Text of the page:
Typically, the date of assessment is on or near the date you file your income tax return. However, you should not assume that the assessment date is the same as the filing date and should always check the actual date. You can obtain information on the assessment date from the IRS. Keep in mind that the 240-day period can be expanded for a number of reasons including: making an offer-in-compromise (which is an agreement between a taxpayer and the IRS that settles the taxpayer’s liabilities for less than the full amount owed), having filed another bankruptcy case, or obtaining a taxpayer assistance order. The time period will be suspended while any of these events are pending. Although the IRS generally has three years to assess taxes, this will not be an issue in bankruptcies because you will not be able to discharge those taxes under the three (3) year rule mentioned above. [11 U.S.C. §507(a)(8)(A)(ii)].
Finally, the tax return must not be fraudulent or frivolous or otherwise the taxes are not dischargeable.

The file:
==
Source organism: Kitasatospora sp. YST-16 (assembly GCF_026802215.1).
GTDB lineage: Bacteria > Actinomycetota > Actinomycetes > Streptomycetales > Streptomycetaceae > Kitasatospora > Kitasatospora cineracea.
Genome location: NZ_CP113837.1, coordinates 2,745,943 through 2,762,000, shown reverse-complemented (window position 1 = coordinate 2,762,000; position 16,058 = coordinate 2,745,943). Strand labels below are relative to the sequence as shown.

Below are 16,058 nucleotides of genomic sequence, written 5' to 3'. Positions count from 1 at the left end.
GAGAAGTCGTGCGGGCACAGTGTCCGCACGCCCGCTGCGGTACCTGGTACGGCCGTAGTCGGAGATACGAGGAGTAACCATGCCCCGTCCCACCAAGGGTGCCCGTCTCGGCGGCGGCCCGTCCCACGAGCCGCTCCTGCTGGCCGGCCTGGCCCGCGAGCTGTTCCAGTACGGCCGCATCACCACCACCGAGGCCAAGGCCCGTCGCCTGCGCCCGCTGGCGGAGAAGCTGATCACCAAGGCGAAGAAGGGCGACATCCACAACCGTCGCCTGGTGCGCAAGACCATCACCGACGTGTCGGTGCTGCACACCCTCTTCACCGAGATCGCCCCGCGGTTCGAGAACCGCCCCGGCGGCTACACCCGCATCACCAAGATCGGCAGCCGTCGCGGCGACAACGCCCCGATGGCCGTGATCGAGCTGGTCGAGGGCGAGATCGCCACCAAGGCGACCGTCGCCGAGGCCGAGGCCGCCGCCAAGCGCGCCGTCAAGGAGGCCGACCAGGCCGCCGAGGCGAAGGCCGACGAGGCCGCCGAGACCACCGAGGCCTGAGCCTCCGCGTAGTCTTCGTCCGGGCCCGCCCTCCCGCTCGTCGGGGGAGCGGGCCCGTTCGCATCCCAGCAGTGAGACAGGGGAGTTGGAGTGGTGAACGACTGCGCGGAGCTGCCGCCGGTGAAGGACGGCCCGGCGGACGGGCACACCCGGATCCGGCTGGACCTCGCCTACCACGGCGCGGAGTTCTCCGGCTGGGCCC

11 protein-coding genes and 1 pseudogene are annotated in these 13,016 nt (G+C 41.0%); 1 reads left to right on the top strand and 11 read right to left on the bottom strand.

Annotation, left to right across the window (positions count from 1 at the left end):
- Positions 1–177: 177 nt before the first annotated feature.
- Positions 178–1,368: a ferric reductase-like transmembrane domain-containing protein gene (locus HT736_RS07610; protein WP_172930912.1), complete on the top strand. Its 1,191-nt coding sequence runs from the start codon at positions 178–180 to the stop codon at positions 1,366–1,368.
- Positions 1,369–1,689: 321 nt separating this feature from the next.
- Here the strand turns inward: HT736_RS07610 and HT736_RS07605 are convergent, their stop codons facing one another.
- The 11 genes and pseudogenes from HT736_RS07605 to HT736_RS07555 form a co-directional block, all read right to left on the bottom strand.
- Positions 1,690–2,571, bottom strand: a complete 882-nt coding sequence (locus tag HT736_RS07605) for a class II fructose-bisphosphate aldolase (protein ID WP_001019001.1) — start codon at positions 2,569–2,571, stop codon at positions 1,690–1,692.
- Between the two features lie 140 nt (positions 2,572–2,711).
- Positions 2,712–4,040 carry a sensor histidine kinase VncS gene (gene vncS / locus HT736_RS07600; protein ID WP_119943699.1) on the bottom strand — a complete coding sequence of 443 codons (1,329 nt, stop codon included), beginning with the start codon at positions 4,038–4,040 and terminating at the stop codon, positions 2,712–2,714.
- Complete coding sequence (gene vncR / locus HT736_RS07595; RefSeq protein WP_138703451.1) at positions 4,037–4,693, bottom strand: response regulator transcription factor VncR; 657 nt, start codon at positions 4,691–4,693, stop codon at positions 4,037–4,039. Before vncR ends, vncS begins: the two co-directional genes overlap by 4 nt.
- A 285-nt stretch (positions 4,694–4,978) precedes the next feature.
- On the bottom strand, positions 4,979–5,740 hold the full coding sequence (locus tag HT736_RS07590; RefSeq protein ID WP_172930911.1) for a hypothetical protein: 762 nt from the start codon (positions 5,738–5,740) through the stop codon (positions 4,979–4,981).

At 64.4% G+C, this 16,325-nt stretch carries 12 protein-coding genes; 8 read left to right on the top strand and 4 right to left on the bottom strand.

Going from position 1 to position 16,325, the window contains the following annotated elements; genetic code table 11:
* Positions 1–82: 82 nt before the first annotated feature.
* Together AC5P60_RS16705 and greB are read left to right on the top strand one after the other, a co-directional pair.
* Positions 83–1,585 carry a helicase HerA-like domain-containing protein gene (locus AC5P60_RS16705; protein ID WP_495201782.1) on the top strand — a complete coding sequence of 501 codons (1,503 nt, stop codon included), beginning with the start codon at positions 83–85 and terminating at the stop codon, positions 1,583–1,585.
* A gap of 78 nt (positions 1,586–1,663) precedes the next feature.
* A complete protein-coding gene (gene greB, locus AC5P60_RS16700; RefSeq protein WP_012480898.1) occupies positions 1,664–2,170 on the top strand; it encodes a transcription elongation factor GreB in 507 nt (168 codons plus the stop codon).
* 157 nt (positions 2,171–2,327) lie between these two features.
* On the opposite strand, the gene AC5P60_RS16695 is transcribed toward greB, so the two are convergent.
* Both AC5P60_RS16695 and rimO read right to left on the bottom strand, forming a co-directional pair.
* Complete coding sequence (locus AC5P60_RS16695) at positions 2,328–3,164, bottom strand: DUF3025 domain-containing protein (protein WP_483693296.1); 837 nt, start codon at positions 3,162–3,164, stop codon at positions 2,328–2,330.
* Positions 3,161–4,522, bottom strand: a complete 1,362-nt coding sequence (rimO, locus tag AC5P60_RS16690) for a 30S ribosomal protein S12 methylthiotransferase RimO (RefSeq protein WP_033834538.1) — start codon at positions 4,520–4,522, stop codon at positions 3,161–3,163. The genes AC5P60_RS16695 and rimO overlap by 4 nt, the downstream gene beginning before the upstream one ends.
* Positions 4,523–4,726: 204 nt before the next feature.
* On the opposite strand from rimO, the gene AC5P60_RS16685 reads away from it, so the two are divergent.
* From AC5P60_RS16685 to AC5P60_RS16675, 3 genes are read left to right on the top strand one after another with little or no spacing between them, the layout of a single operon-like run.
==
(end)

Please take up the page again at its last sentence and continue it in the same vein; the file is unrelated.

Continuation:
Also, if you willfully attempted to evade paying taxes, you cannot discharge your tax debts. [11 U.S.C. §523(a)(1)(C)].
Certain Tax Debts That Are Not Eligible for Discharge
Even if your tax debts are dischargeable (passes all the requirements: the three-year rule, two-year rule, the 240-period rule, and are not fraudulent), any “tax liens” will remain on your property if the IRS previously recorded the tax lien on the property before you file for bankruptcy. This means that the IRS can claim an interest in your property (in other words can seize and sell your property) even after you discharged your personal obligation to pay the tax. You will have to clear the clear the title by paying off the tax lien before you sell such property. This rule applies only to tax liens recorded against your property before you file for bankruptcy.